Frost: The History and Topography of County Clare

Pdf Frost, James. The history and topography of the county of Clare. Dublin: Sealy, Bryers & Walker, 1893.
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James Frost's The History And Topography Of The County Of Clare was first published in 1893 and covers the history of County Clare from ancient times to the end of the 18th century. It contains a thorough description of the people, localities, landscape, economy and a blow by blow account of its often turbulent and violent history. The fortunes and the rise and fall of the Gaelic, Old English and Anglo-Protestant dynasties in County Clare is vividly described within the context of the wider history of Ireland, Britain and Europe.

The County of Clare is bordered to the southwest by the Shannon Estuary, to the north east by Lough Derg, to the west by the Atlantic Ocean and to the north by Galway Bay. Much of the county is rugged limestone karst landscape known as 'The Burren.' The rugged Atlantic Coast features the towering Cliffs of Moher where a stone tower was built by Sir Cornelius O'Brien, a descendent of Brian Ború with spectacular views of the ocean and coastline.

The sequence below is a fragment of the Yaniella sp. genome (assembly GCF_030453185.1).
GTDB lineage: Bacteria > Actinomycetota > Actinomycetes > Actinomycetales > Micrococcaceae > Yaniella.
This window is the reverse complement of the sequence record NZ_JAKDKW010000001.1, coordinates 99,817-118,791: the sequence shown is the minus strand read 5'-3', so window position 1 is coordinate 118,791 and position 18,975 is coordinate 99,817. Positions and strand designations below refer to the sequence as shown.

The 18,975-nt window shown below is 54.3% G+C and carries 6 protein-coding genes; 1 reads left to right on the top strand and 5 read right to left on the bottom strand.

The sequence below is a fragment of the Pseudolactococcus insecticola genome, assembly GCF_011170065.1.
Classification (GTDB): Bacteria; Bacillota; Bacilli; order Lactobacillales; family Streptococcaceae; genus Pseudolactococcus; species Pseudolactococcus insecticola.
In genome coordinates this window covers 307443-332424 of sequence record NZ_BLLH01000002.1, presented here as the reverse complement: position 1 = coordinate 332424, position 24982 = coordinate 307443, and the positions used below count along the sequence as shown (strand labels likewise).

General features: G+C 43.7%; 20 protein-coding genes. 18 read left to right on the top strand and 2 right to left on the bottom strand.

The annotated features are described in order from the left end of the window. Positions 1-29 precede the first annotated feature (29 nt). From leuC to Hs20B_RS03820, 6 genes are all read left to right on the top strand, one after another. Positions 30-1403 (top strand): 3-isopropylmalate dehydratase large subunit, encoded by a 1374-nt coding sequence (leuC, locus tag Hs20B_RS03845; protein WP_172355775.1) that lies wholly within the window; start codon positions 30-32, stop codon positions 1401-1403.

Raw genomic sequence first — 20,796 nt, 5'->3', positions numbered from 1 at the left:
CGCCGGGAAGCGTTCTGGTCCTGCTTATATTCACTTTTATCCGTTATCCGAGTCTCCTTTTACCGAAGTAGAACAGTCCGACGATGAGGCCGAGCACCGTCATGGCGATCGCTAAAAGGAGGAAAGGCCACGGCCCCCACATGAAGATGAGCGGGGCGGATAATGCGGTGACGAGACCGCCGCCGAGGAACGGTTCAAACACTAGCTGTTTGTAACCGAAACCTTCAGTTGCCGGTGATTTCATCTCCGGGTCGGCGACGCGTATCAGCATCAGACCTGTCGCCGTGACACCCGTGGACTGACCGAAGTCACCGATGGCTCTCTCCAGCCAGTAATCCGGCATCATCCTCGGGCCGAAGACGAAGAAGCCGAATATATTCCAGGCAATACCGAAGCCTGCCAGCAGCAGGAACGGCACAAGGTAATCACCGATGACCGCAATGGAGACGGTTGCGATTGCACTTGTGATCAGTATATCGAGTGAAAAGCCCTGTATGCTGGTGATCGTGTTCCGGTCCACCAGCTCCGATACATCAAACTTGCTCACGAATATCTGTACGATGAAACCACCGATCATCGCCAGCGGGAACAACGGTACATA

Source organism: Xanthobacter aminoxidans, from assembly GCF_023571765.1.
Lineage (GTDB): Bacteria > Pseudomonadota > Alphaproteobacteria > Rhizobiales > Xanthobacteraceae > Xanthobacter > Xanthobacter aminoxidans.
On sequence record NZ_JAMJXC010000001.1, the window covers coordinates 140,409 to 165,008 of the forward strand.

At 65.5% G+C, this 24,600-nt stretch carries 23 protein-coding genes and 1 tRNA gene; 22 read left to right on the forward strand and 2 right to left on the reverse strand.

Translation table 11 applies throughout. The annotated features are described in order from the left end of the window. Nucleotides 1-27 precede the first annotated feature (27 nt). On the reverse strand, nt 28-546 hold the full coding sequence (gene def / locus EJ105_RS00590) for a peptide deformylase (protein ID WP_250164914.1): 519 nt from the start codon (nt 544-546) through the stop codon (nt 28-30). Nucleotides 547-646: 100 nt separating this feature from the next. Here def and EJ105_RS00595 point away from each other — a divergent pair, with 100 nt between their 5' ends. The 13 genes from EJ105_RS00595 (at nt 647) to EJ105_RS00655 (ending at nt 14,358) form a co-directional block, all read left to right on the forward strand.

From ancient times the county was inhabitated and features large numbers of megalithic tombs. Edmund Ludlow who fought Irish rebels in Co. Clare during the 17th century Cromwellian invasion of Ireland said of the area that it was "a country where there is not enough water to drown a man, wood enough to hang one, nor earth enough to bury him."

The Clare-based Gaelic Dalcassian septs ruled the Kingdom of Thomond and included the O'Briens from whom came Brian Ború, the High King of Ireland who defeated the forces of Leinster and the Vikings at Clontarf in 1014. For hundreds of years the O'Briens were the most important Gaelic clan in the region and following the English conquests of Ireland and the Protestant Reformation, they retained their power. The O'Briens were Earls and Barons of Inchiquin, Marguesses of Thomond and Viscounts of Clare until the 20th century after they adopted English customs, laws and religion.

Frost describes how the Kingdom of Thomond was defeated following the 12th century Norman invasion, the assimilation of the Old English into Gaelic Irish society and the rebellions and wars of the 16th and 17th century. 

The power of the Catholic Gaelic Irish was broken and replaced by an Anglo-Irish Protestant hegemony. The remoteness of much of County Clare meant that it remained economically undeveloped compared to the rest of Munster, Leinster and Ulster. Catholic and Old English landowners were transplanted to Connaught and Clare beyond the River Shannon. By the turn of the 19th century the impoverished Gaelic Irish peasantry in Co. Clare scratched out an existence in an unforgiving landscape that contributed to the heavy price they paid during the subsequent Great Irish Potato Famine in the 1840s.

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